Friday, August 25, 2006

"We think this right of way must be acquired as soon as possible."

Commission supports D-FW loop

Aug. 24, 2006

Fort Worth Star-Tesegram
Copyright 2006

AUSTIN — A proposed toll road that would encircle Dallas-Fort Worth has a new nickname: the Doughnut.

Texas Transportation Commission members passed out Krispy Kreme doughnuts Thursday to symbolize their support for the outer loop, which would be built in segments from 2011 to 2030 as part of the Trans-Texas Corridor.

They also celebrated the commission’s approval Thursday of a new road-building partnership among Metroplex cities and counties, the North Texas Tollway Authority and the state. The partnership would also work with any companies wishing to build private toll roads in the area.

“We are committed to the Doughnut,” commission Chairman Ric Williamson declared, raising a pastry to about 30 visiting North Texans.

Dozens of boxes of doughnuts were brought into the meeting and passed to speakers and the audience. They were courtesy of Gov. Rick Perry, Williamson said.

Perry came out in support of the Metroplex’s outer loop plan earlier this month. Several people referred to its doughnut shape, and the nickname stuck like wet sugar.

Metroplex leaders asked that Trans-Texas be built close to existing Metroplex roads, forming a loop around the cities rather than going east of Dallas and bypassing the metro area.

Part of the loop would fit snugly around Tarrant County, following Johnson County’s Farm Road 917 to the south and the Parker County line to the west.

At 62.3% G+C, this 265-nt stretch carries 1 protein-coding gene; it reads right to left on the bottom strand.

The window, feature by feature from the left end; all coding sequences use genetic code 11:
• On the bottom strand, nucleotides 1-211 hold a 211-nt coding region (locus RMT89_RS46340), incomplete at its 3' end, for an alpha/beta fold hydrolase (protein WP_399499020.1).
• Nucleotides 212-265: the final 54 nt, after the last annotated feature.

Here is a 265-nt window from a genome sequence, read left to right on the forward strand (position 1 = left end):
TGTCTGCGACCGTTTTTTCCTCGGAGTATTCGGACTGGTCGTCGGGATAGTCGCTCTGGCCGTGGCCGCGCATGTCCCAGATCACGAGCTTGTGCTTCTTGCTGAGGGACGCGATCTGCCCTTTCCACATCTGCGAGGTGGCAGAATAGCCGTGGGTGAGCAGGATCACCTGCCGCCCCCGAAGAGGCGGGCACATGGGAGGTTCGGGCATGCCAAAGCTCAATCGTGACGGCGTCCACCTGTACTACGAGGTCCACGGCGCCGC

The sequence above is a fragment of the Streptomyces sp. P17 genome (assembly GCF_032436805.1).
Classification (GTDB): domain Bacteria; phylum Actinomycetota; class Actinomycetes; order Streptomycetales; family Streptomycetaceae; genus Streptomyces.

The federal environmental review on the proposed route is expected to be completed in the next few years.

North Texas’ support for Trans-Texas stood out during 54 hearings statewide this summer. Most of the nearly 3,000 Texans who spoke or submitted comments about the project were against it.

Planning for the 210-mile loop must start now, said Michael Morris, transportation director for the North Central Texas Council of Governments. “We think this right of way must be acquired as soon as possible,” Morris said, adding that the longer the wait, the more expensive and developed the land will be.

To show support for local control of roads, commissioners stepped down from their dais and held Thursday’s meeting at a conference table, sitting with Regional Transportation Council members.

Commissioners approved a plan that allows Metroplex leaders to solve road problems with a consensus of agencies — including the RTC, the tollway authority and state officials.

As part of the new power-sharing deal, the Plano-based tollway authority has agreed to build several projects, including Southwest Parkway in Fort Worth, and an extension of Texas 121 to Cleburne.

Meanwhile, the Texas Department of Transportation has agreed to seek private-sector development agreements on projects such as Grapevine Funnel toll lanes, Texas 161 in Grand Prairie and Texas 121 in Collin County.

Future work will be decided by the RTC, whose members include the Transportation Department and the tollway authority.

One interesting example may be Texas 121 south of Fort Worth, which state officials say could generate $625 million for future road projects if built as a private toll road.

Gordon Dickson, 817-685-3816

© 2006 Fort Worth Star-Telegram: